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Theoretical studies of the circulation of the Subarctic Pacific Region and the generation of Kelvin type waves by atmospheric distrubances Thomson, Richard Edward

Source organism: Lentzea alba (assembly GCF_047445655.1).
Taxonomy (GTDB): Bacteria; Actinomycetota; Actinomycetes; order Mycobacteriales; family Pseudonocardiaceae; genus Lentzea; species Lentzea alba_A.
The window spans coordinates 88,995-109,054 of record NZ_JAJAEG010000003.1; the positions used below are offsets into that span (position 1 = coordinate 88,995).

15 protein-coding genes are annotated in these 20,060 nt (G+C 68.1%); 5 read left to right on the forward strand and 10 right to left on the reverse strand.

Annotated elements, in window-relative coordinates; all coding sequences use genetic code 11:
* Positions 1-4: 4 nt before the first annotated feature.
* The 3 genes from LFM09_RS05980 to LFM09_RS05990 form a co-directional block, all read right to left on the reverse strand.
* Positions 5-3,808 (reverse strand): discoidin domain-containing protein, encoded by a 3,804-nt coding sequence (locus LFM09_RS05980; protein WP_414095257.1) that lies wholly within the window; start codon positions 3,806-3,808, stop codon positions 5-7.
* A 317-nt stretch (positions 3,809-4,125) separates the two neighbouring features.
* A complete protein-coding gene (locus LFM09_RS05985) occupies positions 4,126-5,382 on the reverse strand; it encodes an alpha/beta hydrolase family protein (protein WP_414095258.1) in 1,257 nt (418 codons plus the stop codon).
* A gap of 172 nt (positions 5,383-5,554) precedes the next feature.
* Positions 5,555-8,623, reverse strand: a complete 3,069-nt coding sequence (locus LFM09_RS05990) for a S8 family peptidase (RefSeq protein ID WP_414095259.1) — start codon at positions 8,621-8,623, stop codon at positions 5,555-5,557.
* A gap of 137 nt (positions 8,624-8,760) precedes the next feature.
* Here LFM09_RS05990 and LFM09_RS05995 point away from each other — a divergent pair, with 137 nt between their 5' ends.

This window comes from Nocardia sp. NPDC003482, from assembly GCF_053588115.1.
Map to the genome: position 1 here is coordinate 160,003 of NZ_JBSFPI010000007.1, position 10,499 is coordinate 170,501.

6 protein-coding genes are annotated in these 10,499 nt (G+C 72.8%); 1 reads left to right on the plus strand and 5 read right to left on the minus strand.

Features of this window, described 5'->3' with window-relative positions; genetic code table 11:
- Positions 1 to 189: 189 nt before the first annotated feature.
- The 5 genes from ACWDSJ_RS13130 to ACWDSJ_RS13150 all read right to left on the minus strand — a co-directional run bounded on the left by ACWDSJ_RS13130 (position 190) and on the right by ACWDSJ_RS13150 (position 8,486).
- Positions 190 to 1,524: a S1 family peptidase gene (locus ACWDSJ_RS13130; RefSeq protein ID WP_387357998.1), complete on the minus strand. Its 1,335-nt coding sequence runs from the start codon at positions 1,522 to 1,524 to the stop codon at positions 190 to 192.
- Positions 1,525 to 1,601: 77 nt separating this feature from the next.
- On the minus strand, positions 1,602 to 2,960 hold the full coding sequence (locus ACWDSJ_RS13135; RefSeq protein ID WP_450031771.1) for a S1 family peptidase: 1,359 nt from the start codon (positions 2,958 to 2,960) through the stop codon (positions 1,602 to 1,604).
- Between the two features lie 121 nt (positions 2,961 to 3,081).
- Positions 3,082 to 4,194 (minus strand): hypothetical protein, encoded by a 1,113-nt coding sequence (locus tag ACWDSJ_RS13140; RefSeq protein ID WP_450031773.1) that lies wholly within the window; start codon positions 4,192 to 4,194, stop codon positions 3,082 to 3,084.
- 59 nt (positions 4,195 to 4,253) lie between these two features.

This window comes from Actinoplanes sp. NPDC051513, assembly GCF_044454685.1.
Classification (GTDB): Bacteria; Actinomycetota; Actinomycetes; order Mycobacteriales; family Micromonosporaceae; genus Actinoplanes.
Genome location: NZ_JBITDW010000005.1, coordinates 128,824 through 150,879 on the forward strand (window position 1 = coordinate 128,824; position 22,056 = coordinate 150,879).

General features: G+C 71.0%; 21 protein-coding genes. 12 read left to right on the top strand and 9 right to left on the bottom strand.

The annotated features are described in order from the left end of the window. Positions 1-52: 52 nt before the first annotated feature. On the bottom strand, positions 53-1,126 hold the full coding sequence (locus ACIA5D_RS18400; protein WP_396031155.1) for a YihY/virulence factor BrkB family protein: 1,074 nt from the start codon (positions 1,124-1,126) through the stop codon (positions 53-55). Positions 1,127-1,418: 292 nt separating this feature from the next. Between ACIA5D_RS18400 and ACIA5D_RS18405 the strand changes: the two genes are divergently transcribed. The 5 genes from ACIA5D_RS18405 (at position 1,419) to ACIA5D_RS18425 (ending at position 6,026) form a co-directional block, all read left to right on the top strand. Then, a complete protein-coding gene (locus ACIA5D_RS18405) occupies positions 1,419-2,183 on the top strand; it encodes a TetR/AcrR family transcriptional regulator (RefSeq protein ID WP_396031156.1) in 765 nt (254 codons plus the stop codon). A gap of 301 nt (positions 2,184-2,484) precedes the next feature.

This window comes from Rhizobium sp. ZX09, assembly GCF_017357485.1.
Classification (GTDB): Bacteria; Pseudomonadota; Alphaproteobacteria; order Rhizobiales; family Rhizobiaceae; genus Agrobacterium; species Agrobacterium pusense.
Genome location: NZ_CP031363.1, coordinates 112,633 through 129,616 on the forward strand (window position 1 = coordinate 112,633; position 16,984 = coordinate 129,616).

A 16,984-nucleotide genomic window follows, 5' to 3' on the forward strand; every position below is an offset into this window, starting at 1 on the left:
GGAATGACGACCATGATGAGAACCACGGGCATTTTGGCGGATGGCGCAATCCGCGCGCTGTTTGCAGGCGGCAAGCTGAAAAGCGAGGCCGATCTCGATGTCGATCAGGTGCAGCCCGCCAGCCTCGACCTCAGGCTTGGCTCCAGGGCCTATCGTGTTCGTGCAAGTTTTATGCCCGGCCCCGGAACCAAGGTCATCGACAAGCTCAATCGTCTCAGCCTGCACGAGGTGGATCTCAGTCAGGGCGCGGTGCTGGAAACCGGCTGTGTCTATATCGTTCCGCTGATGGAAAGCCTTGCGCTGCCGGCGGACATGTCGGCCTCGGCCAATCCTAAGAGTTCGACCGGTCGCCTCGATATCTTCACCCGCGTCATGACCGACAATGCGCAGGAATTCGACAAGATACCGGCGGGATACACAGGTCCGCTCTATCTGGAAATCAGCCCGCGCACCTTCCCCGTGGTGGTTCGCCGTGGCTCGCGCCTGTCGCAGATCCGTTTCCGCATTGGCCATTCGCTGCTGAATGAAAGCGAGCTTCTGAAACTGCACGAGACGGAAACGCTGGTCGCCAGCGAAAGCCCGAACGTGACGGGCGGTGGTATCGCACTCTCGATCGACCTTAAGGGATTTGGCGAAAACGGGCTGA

Theoretical studies of two problems concerned with the surface forced, large-scale motions in bounded oceanic regions are presented. In Part I, such motions are considered for a particular area of the North Pacific Ocean known as the Subarctic Pacific Region. Discussion is based on the assumption that the velocity components may be separated into a time-averaged or quasi-steady flow about which fluctuations occur in the form of transient planetary waves. Some of the characteristics of the latter are briefly outlined. Several aspects of the time-averaged motions are then considered. A simple circulation, driven by the vertical velocity structure, is presented for the interior region of the ocean below the upper frictional layer. Also, using observational data to obtain the depth of the layer between the suface [sic] and the main halocline, this upper layer is found to behave as a geostrophic layer of fluid when averaged over many years. Combination of the above observed depths with the mean calculated Ekman divergences permitted calculation of a mean eddy coefficient of diffusivity for density. The results agree very well with those obtained by Veronis for similar oceanic situations. An explanation for the variations in the intrusion of 'warm' water along the top and bottom of the halocline off the coast of British Columbia is also given. The two final sections of Part I deal with the overall, quasi-steady circulation of the Subarctic Pacific Region. Here, a theoretical study is combined with the mean-monthly values of the calculated surface forcing. Curvilinear coordinates are used in order to model the northern boundary formed by the Aleutian-Komandorski island chain. The interior quasi-steady flow, which satisfies a Sverdrup-type balance of vorticity, is closed to the north by a frictional boundary layer. Using mean-monthly values for the surface winds over the region, the observed separation of the eastward flowing West Wind Drift into a northern and southern tending flow is found to correspond to the zero of the mean wind-stress curl. In the northern boundary layer, the characteristics of the westward flowing boundary current there, are shown to change downstream from a Western' to a 'zonal', type boundary current. The stability of the latter is dependent upon vorticity of appropriate sign being added to the boundary layer flow to balance that generated by friction along the coast. Discussion is also given for the effect of passes between the Aleutian islands on the zonal boundary current. Through a type of boundary layer 'suction' or, alternately, by mass transport into the boundary layer, the effect of these passes would seem to be to keep the boundary flow attached to the coast. Finally, spectral analysis of the wind-stress curl data, obtained from the mean-monthly surface pressure, is performed to determine its frequency distribution. A demodulation technique is used to determine the time variations of six of the frequency bands obtained in the spectral analysis. These results are then applied to the circulation in the Subarctic Pacific Region in an attempt to relate variations and spatial distribution in the circulation with the applied winds. The generation by the atmosphere of a type of long, boundary waves, known as Kelvin waves, is considered in Part II. In particular, it is shown that for a general large-scale distribution of wind and pressure systems that only the longshore component of the wind-stress and pressure can generate such waves. Examples are presented for a semi-infinite wind and moving pressure pattern. Kelvin waves are shown to move away from the force discontinuities at the speed of shallow-water waves. These waves are further found to exhibit a frequency shift, typical of non-dispersive waves from a moving source. Using some observed parameters for the atmospheric forcing terms off the Oregon coast of the United States, numerical values for the wave amplitudes for both examples are given. Part II has been published in the form presented here. Reference: J. Fluid Mech. C1970), 42C4), 657-670.

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